19 September 2006
While Sri Lanka's government and Tamil Tigers trade daily accusations of truce-breaking and threaten each other with all-out war, observers and reporters keen to understand what is really happening are forced to try and read between the lines.
There was talk of a “stealth war” in December, and now Sri Lanka has reportedly gone to the “brink of full-scale war.”
In those less than 10 months some 1,500 people have been killed despite assurances from both sides that they are continuing to “uphold” a ceasefire arranged by peace broker Norway in February 2002.
Reporters have struggled with synonyms and cliches. “Tenuous”, “crumbling”, “collapsing,” “faltering,” “shaky” and “fragile” have been liberally used to describe the ceasefire.
For bureaucrats on both sides a return to “war” means going back to the pre-truce era when bombing economic targets and civilians was fair game. However, the actual number of killings was far less then than it is now.
“We are not at war,” says government defence spokesman Keheliya Rambukwella. “A low-intensity conflict maybe, but not war.”
Former Swedish brigadier general Ulf Henricsson, who ended his term as a top peace monitor last month, said he could not decide if the country was at war or not. However, he was certain that the truce was holding only on paper.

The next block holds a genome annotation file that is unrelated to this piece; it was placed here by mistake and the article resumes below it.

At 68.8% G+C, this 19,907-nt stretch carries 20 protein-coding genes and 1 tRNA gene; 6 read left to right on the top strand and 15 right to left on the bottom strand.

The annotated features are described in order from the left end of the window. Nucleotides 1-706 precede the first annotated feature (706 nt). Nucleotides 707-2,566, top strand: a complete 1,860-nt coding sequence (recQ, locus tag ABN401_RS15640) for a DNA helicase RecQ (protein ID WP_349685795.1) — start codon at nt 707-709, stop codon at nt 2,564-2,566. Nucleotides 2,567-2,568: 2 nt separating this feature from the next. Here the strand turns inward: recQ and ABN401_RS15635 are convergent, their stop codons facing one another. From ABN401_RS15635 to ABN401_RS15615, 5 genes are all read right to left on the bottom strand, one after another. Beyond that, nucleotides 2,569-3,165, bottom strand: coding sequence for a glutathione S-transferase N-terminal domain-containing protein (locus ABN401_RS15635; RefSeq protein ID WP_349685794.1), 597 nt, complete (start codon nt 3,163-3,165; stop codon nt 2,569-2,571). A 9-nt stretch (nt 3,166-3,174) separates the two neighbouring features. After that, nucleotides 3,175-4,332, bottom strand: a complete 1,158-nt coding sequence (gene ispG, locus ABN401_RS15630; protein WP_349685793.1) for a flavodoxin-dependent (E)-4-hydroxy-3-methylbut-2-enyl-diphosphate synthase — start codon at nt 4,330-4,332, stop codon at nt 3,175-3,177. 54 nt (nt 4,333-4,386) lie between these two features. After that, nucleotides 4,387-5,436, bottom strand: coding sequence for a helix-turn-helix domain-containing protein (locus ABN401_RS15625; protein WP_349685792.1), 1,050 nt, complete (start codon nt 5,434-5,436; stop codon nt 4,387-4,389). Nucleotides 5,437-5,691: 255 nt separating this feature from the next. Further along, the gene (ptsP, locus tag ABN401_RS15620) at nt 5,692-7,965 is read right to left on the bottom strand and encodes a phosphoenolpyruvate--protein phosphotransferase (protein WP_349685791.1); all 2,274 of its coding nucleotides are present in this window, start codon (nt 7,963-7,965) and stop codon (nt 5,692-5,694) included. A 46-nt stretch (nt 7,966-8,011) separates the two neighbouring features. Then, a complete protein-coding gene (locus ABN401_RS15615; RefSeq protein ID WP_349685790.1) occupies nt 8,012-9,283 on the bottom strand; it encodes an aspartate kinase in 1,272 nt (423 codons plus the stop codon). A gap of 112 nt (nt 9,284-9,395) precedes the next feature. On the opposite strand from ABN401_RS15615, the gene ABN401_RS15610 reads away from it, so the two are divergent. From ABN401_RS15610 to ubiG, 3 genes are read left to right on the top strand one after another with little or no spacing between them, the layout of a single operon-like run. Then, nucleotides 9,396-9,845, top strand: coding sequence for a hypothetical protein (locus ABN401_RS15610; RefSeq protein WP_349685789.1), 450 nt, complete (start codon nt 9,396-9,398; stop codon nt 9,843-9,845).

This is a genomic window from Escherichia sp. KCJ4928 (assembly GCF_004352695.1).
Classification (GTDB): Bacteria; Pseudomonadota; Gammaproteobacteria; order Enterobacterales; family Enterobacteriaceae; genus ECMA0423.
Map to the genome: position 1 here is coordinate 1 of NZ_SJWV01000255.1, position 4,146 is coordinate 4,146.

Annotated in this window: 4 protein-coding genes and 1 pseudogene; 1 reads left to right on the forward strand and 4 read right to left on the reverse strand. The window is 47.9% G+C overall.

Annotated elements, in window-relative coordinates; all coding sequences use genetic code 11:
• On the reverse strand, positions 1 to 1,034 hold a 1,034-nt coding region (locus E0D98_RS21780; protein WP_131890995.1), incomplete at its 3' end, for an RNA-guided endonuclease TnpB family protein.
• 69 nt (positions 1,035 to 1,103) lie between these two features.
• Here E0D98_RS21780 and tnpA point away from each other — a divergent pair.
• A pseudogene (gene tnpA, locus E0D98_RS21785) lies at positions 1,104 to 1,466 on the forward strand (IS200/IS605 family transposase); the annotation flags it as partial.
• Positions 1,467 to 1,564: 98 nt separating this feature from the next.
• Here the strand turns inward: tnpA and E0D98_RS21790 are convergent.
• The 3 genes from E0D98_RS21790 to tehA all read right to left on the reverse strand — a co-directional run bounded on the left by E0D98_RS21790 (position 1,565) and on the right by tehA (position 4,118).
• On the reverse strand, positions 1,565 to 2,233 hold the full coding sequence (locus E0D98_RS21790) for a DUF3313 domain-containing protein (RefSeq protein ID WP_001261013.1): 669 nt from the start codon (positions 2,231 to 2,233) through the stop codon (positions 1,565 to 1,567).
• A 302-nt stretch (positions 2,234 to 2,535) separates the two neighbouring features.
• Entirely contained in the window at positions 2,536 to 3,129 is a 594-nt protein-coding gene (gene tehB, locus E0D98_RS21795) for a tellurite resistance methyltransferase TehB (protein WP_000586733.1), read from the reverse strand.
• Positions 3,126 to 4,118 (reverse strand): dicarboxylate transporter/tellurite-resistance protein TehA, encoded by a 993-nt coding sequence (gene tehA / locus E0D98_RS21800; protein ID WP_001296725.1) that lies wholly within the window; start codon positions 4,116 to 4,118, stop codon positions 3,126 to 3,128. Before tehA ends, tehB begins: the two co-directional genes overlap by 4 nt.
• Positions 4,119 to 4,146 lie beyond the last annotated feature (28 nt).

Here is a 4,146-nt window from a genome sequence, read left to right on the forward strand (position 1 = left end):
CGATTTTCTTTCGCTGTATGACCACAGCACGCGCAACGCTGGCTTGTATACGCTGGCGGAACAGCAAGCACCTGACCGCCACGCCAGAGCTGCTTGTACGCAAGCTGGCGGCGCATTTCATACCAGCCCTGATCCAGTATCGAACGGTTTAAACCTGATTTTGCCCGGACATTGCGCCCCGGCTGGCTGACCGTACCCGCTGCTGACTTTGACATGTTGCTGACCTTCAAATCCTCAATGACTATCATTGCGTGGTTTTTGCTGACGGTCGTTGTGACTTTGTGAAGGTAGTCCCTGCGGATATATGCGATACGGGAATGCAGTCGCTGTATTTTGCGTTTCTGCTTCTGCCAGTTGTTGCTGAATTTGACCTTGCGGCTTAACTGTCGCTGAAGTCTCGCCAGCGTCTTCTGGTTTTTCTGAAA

“It is a problem of a definition,” he said when asked if Sri Lanka was at war. “A Stockholm peace institute had said that if more than 500 people are killed in a conflict during a year, then it is war.”
In May last year, the then truce monitoring chief Hagrup Haukland said the use of a clandestine airfield by the Tamil Tigers was a violation of the ceasefire and the military bombing of it would be “war.”
“If bombs fall, we pull out,” Haukland told the Foreign Correspondents' Association in Colombo.
Instead of pulling out, the monitors have increased their numbers in recent months and government planes have continued to pound secret Tiger airfields and other LTTE targets.
Reporters trying to see things for themselves on the ground face great difficulty getting close to the action, but even so, seven media personnel have been killed this year.
Last month, a Tamil newspaper editor was shot dead by unidentified gunmen.
“Six other journalists and media assistants have been killed in Sri Lanka since the start of the year,” the Paris-based media watch dog, Reporters without Borders (RSF), said.
“The attacks on the press have increased since the resumption of fighting between the government and rebels.”
There is no official censorship, but reporting the nuances is a challenge and some local journalists are adopting self-censorship amid the rising physical and verbal attacks against the media.
“I regret my inability to express myself freely in the light of these constraints and the resultant restraints imposed,” defence columnist Iqbal Athas wrote in the Sunday Times two weeks ago.